Environmental enforcement agencies are charged with monitoring more than 40 million U.S. facilities—from large, privately owned industrial campuses to municipal wastewater treatment plants and even local farms. While environmental enforcement efforts are critical to human health and environmental safety, the sheer number of facilities and scope of the oversight required makes enforcement inherently challenging. At the same time, many enforcement organisations often lack the technology assets required to effectively manage their fundamental activities.
In many cases, field inspectors still use pen and paper to collect information, experts rely upon human-generated spreadsheets to track information and manually analyse data and mobile inspection capabilities are often limited to simple electronic data collection, meaning inspectors must still create reports manually. Lack of easy, digital access to findings from past inspections means regulatory agents may spend hours conducting painstaking analysis—time that they could be used to inspect more facilities.
With the increased focus on climate change and environmental justice, it’s even more critical that environmental regulators have the technology they require to do their jobs effectively. The following five technology priorities can serve as force multipliers for the environmental enforcement community.
Mobile inspection apps can eliminate manual, paper-intensive, desk-dependent data entry and access. Agencies employing advanced mobile solutions have seen marked productivity improvements of 50% or more for core inspection functions.
Smartphones and tablets allow inspectors to capture inspection results directly into the record with associated photo and video evidence as well as geo-referenced data. When data is compiled digitally at the source, inspectors can readily generate corrective action reports to be reviewed with the facility after the inspection.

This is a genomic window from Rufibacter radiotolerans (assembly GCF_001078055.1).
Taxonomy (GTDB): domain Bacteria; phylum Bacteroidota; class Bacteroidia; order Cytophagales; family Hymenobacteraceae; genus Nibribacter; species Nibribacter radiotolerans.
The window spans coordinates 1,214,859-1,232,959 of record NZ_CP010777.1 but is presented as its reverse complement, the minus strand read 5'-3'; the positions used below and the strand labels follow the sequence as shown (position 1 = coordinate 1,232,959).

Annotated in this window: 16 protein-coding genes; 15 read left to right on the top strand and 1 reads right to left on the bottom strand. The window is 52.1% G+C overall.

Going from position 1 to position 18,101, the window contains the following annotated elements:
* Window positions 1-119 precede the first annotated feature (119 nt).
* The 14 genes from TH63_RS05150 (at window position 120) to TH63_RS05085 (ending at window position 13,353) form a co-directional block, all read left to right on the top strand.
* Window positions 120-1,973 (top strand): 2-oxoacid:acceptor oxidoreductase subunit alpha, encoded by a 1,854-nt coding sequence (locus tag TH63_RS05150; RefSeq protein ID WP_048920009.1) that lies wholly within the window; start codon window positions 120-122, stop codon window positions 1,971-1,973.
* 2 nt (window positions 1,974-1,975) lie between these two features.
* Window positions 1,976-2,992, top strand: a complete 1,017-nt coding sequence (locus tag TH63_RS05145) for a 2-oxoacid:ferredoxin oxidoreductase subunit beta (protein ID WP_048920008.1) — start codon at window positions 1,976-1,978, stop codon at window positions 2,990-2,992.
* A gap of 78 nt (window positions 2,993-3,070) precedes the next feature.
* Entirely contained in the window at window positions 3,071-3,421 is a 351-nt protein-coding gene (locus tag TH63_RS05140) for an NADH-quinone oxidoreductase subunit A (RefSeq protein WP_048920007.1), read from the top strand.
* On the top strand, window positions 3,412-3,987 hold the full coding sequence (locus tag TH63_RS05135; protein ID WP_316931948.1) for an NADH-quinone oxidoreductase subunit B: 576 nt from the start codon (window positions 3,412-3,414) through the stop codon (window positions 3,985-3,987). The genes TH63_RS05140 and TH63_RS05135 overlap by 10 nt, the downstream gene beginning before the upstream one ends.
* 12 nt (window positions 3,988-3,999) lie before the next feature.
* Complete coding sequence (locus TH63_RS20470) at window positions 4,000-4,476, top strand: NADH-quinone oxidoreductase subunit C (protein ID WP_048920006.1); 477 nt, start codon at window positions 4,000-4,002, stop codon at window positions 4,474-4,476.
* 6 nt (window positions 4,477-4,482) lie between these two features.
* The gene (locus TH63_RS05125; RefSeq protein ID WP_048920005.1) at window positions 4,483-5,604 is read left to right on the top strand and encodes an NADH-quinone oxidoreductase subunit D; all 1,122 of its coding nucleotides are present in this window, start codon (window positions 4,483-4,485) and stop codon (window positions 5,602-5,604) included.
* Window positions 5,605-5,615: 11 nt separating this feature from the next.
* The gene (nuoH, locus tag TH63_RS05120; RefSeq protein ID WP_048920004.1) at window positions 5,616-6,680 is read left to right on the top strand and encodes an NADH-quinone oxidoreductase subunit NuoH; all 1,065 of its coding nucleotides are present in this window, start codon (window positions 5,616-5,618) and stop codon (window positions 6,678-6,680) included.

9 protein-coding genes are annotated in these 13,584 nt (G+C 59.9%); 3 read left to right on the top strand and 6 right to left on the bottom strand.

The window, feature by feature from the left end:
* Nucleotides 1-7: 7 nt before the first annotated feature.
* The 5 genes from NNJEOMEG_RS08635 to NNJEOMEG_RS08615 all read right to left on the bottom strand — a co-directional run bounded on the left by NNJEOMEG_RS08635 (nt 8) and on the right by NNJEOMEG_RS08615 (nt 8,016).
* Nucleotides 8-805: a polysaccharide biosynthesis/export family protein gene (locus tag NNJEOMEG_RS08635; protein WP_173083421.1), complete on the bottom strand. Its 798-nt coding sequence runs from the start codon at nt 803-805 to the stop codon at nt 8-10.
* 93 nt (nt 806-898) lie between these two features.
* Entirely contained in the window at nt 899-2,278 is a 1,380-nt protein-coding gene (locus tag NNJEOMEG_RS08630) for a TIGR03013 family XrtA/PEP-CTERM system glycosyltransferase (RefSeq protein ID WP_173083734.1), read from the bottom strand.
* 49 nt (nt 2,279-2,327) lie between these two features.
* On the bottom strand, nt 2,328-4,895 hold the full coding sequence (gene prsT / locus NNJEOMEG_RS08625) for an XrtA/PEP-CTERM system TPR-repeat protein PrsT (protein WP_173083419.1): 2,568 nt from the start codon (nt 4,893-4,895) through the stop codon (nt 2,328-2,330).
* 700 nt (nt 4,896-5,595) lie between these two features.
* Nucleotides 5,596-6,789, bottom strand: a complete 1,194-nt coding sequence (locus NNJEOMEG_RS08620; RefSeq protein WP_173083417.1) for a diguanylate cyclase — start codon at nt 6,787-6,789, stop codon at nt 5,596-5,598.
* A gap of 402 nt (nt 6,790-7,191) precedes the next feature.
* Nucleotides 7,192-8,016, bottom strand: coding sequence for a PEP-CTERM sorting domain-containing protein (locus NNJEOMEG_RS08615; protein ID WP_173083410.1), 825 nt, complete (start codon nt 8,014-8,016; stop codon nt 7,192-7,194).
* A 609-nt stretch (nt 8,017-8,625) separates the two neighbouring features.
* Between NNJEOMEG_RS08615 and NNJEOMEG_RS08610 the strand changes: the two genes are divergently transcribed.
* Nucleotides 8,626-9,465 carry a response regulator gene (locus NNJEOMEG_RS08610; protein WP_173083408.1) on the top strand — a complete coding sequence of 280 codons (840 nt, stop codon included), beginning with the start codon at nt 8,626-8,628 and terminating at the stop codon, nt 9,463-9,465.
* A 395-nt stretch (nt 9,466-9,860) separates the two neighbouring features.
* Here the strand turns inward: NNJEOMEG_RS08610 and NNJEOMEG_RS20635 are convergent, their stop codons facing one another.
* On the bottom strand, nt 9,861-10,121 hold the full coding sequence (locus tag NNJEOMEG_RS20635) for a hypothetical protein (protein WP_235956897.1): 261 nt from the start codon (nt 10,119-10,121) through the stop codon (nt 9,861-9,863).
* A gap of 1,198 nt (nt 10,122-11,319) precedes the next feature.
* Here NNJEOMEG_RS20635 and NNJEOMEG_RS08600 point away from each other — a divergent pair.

COVID moved many government inspection processes from in-person to remote. Increasingly, agencies are introducing workflows that allow inspectors to conduct collaborative virtual inspections via online meeting tools. Using video calls with facility managers, inspectors can collect data into the record, capture images in real-time and gain further insights into facility performance, just as they would in person.
Unmanned aerial systems
UAS technology allows environmental enforcement agencies to collect data from remote locations. The use of UAS, such as drones and small unmanned aircraft, enable a swifter and safer response to emergencies. In some cases, drones can be more cost-effective than in-person inspections or other aerial methods. In situations where an agency seeks to monitor a site over time, such as targeted environmental justice sites, the return on drone investment can be significant, empowering regulators and researchers with data that previously would have been cost-prohibitive to collect with the same degree of frequency.
Artificial intelligence and machine learning
Today, inspections are routinely scheduled as a result of evidence of a possible violation, in response to a citizen or employee complaint, or due to other factors such as time elapsed since the last inspection. A risk-based, data-driven model, powered by AI could replace, or augment, this reactive approach.
Tapping into the wealth of information available in past inspection reports, photos and videos, satellite images and sensor data, enforcement agencies could apply AI and ML to identify trends and prioritise inspection activities according to risk.
By combining data from various sources—such as air sensor data and satellite imagery—inspectors can proactively identify potential non-compliance that requires human follow-up. AI-based complexity scoring can assist agencies in assigning the most appropriate personnel to a given inspection or investigation.
Tailored, integrated solutions
While new technology investments can deliver significant gains in productivity, mobile apps, remote inspection capabilities, UAS and AI/ML investments are just the beginning. Environmental enforcement agencies must continue to evolve their IT solutions to more tightly integrate their end-to-end enforcement business processes. The biggest barrier to scaling the use of data across the enforcement process is a lack of integration between permitting, enforcement and compliance systems. To harness the power of data, systems must be more tightly integrated, with a seamless workflow between connected systems.